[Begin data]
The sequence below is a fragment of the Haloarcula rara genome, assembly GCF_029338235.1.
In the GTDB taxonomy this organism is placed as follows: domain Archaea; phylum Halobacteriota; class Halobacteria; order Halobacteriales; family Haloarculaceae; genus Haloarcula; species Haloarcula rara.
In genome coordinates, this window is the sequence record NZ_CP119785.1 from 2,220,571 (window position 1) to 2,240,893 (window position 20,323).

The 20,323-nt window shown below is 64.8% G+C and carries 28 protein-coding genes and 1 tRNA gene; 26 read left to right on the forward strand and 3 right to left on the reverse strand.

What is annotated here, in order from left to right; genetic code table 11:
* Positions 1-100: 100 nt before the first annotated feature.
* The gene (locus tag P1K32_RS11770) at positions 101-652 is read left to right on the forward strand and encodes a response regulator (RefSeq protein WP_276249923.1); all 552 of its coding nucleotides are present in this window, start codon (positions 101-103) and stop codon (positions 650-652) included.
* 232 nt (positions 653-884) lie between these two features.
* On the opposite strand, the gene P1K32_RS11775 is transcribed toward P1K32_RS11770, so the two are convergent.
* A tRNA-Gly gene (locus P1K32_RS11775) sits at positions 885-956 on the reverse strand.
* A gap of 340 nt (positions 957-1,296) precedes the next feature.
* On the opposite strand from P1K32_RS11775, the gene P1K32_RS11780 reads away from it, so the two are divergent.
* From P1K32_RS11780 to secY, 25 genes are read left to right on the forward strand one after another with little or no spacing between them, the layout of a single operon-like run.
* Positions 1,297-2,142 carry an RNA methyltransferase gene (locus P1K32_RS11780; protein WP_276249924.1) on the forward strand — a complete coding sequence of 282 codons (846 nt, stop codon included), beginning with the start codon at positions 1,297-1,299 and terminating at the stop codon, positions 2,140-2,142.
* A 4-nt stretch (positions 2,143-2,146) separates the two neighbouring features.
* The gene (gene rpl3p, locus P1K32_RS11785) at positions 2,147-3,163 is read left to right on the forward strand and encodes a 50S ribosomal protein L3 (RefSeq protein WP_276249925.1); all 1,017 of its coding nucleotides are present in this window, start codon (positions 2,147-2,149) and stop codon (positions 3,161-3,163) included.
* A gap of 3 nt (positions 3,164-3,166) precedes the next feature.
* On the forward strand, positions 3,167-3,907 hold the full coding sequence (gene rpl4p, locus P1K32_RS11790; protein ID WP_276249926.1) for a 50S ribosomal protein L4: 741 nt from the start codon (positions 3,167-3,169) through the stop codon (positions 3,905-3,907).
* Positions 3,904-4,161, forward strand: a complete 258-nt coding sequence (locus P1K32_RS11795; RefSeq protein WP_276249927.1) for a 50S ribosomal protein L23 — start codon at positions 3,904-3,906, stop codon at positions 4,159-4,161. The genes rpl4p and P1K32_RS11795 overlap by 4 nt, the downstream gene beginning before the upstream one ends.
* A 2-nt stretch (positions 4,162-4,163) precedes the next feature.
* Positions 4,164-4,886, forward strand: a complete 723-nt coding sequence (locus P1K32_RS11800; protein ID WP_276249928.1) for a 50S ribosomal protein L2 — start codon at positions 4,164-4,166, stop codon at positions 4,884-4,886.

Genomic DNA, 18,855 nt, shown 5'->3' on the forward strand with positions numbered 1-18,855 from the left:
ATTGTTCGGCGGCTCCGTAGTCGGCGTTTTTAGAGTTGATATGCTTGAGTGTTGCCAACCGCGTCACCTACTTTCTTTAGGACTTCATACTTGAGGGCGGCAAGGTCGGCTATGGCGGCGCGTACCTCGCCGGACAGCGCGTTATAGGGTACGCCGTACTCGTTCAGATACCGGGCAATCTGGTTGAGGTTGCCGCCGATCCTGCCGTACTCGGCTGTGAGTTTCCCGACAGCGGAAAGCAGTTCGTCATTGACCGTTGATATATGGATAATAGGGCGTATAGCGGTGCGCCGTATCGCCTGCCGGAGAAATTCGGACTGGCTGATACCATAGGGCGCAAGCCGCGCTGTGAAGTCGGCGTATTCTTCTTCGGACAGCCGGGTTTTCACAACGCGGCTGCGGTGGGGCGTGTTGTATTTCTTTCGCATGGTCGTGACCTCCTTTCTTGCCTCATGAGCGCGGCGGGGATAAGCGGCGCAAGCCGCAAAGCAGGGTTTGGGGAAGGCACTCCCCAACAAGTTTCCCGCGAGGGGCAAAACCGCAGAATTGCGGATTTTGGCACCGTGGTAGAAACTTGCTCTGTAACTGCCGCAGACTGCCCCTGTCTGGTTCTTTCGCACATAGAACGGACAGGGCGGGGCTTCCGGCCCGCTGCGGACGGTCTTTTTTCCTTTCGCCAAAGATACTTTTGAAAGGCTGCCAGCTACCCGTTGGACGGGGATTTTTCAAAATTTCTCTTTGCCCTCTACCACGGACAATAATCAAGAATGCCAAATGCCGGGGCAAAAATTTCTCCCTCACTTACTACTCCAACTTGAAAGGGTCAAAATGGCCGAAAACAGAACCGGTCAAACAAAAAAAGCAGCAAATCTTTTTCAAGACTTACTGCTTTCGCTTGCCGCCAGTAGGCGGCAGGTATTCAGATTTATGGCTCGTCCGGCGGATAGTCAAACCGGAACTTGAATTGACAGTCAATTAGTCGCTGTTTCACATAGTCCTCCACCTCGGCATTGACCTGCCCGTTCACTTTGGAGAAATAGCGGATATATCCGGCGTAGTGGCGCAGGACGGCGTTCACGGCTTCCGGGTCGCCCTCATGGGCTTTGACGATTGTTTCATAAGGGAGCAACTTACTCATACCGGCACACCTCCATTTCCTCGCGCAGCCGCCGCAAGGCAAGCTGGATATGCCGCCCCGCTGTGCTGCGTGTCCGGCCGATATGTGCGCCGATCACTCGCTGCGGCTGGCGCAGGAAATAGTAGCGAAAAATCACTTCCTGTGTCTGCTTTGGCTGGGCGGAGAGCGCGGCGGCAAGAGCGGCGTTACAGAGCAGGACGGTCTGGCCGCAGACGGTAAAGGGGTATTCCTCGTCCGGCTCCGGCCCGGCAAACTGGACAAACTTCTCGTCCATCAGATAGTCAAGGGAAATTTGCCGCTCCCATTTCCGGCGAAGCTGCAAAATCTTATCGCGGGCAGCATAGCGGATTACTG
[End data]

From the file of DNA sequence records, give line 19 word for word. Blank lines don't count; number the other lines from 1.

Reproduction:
* Positions 3,904-4,161, forward strand: a complete 258-nt coding sequence (locus P1K32_RS11795; RefSeq protein WP_276249927.1) for a 50S ribosomal protein L23 — start codon at positions 3,904-3,906, stop codon at positions 4,159-4,161. The genes rpl4p and P1K32_RS11795 overlap by 4 nt, the downstream gene beginning before the upstream one ends.